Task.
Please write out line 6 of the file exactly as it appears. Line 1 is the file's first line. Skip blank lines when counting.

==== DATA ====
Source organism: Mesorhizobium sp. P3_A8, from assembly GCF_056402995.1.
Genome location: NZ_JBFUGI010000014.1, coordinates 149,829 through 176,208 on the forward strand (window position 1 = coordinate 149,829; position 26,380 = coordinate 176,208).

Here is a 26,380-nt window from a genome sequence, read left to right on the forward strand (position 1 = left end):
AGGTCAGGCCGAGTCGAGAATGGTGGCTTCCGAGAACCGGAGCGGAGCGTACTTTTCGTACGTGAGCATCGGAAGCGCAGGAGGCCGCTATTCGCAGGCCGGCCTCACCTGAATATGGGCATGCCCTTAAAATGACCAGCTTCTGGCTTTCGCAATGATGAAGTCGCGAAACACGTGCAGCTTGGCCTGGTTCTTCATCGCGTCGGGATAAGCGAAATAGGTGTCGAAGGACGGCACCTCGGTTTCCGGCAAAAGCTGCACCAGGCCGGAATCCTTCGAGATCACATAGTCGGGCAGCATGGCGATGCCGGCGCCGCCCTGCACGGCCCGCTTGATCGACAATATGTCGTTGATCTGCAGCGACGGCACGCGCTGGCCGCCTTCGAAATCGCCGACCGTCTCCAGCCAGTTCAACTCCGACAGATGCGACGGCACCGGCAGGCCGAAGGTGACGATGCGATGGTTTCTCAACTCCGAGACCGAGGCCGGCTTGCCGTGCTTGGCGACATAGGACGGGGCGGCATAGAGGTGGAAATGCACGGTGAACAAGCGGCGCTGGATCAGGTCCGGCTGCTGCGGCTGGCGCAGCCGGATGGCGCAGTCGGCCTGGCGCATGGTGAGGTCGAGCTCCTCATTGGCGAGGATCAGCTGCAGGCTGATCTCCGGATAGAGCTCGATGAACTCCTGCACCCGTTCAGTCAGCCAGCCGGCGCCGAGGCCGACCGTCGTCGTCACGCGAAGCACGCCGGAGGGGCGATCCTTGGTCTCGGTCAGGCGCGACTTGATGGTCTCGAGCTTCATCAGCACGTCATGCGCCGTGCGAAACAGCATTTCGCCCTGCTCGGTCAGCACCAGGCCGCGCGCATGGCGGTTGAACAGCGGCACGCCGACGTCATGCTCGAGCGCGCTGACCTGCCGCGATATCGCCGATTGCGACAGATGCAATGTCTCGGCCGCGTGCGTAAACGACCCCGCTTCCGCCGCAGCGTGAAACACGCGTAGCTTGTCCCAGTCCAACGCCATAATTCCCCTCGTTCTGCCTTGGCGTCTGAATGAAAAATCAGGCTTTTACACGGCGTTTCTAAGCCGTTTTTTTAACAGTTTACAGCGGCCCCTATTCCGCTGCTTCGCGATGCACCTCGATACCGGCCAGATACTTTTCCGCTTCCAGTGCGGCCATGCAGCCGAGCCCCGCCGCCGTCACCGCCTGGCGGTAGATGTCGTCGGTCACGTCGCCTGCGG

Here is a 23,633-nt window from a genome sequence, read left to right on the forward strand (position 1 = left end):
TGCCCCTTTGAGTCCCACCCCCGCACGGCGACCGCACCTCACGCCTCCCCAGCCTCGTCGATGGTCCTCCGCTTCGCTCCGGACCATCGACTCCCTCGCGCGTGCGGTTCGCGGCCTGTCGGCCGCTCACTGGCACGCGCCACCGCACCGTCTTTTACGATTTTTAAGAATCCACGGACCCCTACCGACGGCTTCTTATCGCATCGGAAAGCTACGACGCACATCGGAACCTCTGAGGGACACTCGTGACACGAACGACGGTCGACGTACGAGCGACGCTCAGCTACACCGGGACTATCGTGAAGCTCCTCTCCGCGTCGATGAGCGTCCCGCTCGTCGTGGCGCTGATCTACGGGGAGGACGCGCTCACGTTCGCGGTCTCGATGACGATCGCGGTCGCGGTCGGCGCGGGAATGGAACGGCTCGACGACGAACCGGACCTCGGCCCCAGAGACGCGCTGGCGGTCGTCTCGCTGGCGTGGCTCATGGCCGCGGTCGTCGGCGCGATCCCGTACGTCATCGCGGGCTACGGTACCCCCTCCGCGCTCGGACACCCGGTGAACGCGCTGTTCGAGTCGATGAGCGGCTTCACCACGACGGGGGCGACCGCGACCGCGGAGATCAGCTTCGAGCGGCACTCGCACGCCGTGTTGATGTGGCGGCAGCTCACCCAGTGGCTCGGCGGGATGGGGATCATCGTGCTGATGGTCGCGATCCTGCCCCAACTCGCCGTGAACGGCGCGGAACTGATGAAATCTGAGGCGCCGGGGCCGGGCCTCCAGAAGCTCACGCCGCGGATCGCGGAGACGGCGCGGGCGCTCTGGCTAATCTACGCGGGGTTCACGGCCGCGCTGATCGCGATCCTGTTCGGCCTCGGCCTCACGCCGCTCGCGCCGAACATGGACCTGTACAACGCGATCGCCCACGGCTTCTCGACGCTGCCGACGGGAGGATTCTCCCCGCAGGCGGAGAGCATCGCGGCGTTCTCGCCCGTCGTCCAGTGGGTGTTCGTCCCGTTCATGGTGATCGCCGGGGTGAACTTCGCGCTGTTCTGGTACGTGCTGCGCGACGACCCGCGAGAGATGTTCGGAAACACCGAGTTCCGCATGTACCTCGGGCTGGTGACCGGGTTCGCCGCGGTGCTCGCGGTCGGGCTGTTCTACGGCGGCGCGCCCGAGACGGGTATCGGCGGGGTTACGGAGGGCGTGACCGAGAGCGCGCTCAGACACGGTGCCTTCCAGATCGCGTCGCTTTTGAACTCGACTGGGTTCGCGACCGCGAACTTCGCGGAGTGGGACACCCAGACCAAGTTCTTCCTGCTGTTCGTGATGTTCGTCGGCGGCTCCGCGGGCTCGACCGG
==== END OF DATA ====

TGCCCCTTTGAGTCCCACCCCCGCACGGCGACCGCACCTCACGCCTCCCCAGCCTCGTCGATGGTCCTCCGCTTCGCTCCGGACCATCGACTCCCTCGCGCGTGCGGTTCGCGGCCTGTCGGCCGCTCACTGGCACGCGCCACCGCACCGTCTTTTACGATTTTTAAGAATCCACGGACCCCTACCGACGGCTTCTTATCGCATCGGAAAGCTACGACGCACATCGGAACCTCTGAGGGACACTCGTGACACGAACGACGGTCGACGTACGAGCGACGCTCAGCTACACCGGGACTATCGTGAAGCTCCTCTCCGCGTCGATGAGCGTCCCGCTCGTCGTGGCGCTGATCTACGGGGAGGACGCGCTCACGTTCGCGGTCTCGATGACGATCGCGGTCGCGGTCGGCGCGGGAATGGAACGGCTCGACGACGAACCGGACCTCGGCCCCAGAGACGCGCTGGCGGTCGTCTCGCTGGCGTGGCTCATGGCCGCGGTCGTCGGCGCGATCCCGTACGTCATCGCGGGCTACGGTACCCCCTCCGCGCTCGGACACCCGGTGAACGCGCTGTTCGAGTCGATGAGCGGCTTCACCACGACGGGGGCGACCGCGACCGCGGAGATCAGCTTCGAGCGGCACTCGCACGCCGTGTTGATGTGGCGGCAGCTCACCCAGTGGCTCGGCGGGATGGGGATCATCGTGCTGATGGTCGCGATCCTGCCCCAACTCGCCGTGAACGGCGCGGAACTGATGAAATCTGAGGCGCCGGGGCCGGGCCTCCAGAAGCTCACGCCGCGGATCGCGGAGACGGCGCGGGCGCTCTGGCTAATCTACGCGGGGTTCACGGCCGCGCTGATCGCGATCCTGTTCGGCCTCGGCCTCACGCCGCTCGCGCCGAACATGGACCTGTACAACGCGATCGCCCACGGCTTCTCGACGCTGCCGACGGGAGGATTCTCCCCGCAGGCGGAGAGCATCGCGGCGTTCTCGCCCGTCGTCCAGTGGGTGTTCGTCCCGTTCATGGTGATCGCCGGGGTGAACTTCGCGCTGTTCTGGTACGTGCTGCGCGACGACCCGCGAGAGATGTTCGGAAACACCGAGTTCCGCATGTACCTCGGGCTGGTGACCGGGTTCGCCGCGGTGCTCGCGGTCGGGCTGTTCTACGGCGGCGCGCCCGAGACGGGTATCGGCGGGGTTACGGAGGGCGTGACCGAGAGCGCGCTCAGACACGGTGCCTTCCAGATCGCGTCGCTTTTGAACTCGACTGGGTTCGCGACCGCGAACTTCGCGGAGTGGGACACCCAGACCAAGTTCTTCCTGCTGTTCGTGATGTTCGTCGGCGGCTCCGCGGGCTCGACCGG